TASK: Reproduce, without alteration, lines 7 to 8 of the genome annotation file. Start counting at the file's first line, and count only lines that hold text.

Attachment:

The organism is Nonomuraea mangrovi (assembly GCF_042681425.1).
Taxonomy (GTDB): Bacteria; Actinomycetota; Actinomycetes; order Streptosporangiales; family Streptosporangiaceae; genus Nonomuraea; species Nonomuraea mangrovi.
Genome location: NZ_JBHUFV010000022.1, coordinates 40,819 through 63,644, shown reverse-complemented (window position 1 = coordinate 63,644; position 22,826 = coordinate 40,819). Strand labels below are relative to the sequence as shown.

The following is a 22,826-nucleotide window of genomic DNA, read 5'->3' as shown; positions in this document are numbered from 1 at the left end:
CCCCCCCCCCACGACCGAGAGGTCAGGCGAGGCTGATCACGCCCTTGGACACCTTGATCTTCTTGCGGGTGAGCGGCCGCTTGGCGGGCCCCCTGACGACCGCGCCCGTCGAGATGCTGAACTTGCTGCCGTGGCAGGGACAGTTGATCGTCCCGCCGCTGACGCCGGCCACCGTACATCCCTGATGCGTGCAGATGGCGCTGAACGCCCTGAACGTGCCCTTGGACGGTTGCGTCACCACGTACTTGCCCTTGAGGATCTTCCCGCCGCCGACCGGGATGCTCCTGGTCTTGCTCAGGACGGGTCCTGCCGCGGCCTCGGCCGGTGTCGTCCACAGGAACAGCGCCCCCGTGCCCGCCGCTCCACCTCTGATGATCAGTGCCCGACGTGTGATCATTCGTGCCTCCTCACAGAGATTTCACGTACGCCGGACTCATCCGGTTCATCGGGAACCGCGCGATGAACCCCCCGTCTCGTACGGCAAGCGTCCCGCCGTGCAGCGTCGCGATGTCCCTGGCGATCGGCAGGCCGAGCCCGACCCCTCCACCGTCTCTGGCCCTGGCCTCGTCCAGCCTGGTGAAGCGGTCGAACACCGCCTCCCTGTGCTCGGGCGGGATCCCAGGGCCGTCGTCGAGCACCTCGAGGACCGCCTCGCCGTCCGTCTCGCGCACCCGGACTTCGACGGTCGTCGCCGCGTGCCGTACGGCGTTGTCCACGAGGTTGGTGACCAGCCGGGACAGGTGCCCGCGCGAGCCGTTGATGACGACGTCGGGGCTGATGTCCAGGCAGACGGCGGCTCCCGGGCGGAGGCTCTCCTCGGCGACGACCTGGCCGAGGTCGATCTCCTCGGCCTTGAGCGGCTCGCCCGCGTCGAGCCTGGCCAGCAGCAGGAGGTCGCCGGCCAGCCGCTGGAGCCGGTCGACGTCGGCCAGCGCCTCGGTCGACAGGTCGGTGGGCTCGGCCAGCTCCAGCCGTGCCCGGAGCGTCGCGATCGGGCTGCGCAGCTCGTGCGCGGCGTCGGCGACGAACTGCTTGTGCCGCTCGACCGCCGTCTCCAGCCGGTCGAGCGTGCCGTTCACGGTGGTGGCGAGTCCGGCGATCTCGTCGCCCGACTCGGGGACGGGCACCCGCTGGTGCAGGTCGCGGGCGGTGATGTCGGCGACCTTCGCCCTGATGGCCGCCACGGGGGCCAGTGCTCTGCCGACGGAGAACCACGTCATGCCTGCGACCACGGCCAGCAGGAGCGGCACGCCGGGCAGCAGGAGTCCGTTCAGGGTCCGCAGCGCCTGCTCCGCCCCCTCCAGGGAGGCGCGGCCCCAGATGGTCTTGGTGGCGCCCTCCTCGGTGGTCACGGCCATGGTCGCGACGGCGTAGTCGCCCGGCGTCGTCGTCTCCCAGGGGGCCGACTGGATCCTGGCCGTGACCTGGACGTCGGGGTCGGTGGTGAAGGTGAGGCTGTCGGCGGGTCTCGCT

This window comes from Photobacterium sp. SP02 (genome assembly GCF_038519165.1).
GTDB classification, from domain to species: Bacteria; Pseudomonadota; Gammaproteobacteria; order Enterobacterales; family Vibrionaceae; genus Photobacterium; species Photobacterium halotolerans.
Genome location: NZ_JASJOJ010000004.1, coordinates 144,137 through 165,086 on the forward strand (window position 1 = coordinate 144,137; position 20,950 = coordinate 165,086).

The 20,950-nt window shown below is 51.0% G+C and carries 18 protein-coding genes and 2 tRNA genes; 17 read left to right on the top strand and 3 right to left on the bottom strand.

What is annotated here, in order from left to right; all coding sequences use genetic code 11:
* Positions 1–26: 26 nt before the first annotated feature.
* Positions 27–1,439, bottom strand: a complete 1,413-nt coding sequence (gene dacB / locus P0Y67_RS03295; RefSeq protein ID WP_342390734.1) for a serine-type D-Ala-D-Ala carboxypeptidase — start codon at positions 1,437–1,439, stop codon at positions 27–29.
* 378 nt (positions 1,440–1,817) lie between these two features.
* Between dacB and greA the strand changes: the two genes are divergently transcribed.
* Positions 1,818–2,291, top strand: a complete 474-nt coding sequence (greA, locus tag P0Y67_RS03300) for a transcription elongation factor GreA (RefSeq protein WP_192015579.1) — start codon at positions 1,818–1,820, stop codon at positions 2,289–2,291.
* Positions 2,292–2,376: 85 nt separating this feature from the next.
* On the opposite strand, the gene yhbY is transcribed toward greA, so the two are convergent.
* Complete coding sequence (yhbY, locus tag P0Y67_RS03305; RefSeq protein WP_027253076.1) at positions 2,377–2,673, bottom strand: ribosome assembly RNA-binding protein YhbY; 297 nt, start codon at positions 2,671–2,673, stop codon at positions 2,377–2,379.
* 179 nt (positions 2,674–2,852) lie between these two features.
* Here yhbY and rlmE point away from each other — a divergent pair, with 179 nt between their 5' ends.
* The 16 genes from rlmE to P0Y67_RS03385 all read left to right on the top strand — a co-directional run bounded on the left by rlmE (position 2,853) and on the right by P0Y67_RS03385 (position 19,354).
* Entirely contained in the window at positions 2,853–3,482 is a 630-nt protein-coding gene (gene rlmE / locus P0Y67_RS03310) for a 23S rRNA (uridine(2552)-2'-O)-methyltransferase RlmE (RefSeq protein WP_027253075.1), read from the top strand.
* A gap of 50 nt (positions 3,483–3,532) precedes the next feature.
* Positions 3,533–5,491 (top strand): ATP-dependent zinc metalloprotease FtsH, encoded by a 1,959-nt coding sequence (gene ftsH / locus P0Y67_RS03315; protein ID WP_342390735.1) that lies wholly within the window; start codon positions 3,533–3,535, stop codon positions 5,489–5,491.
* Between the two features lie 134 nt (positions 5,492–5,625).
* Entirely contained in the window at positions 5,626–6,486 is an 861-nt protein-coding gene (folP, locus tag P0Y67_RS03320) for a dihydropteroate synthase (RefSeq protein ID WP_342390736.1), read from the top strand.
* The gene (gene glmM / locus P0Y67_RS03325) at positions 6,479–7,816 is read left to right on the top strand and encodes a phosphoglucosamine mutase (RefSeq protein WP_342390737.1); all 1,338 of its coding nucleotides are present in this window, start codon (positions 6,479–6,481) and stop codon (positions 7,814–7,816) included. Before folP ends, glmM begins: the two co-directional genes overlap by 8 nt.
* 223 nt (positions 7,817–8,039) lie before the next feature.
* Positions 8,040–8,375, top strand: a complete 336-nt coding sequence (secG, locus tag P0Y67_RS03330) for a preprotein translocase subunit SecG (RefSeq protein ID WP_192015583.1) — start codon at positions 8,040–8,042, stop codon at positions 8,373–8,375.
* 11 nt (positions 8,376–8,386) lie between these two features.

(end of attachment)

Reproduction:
GTDB classification, from domain to species: Bacteria; Pseudomonadota; Gammaproteobacteria; order Enterobacterales; family Vibrionaceae; genus Photobacterium; species Photobacterium halotolerans.
Genome location: NZ_JASJOJ010000004.1, coordinates 144,137 through 165,086 on the forward strand (window position 1 = coordinate 144,137; position 20,950 = coordinate 165,086).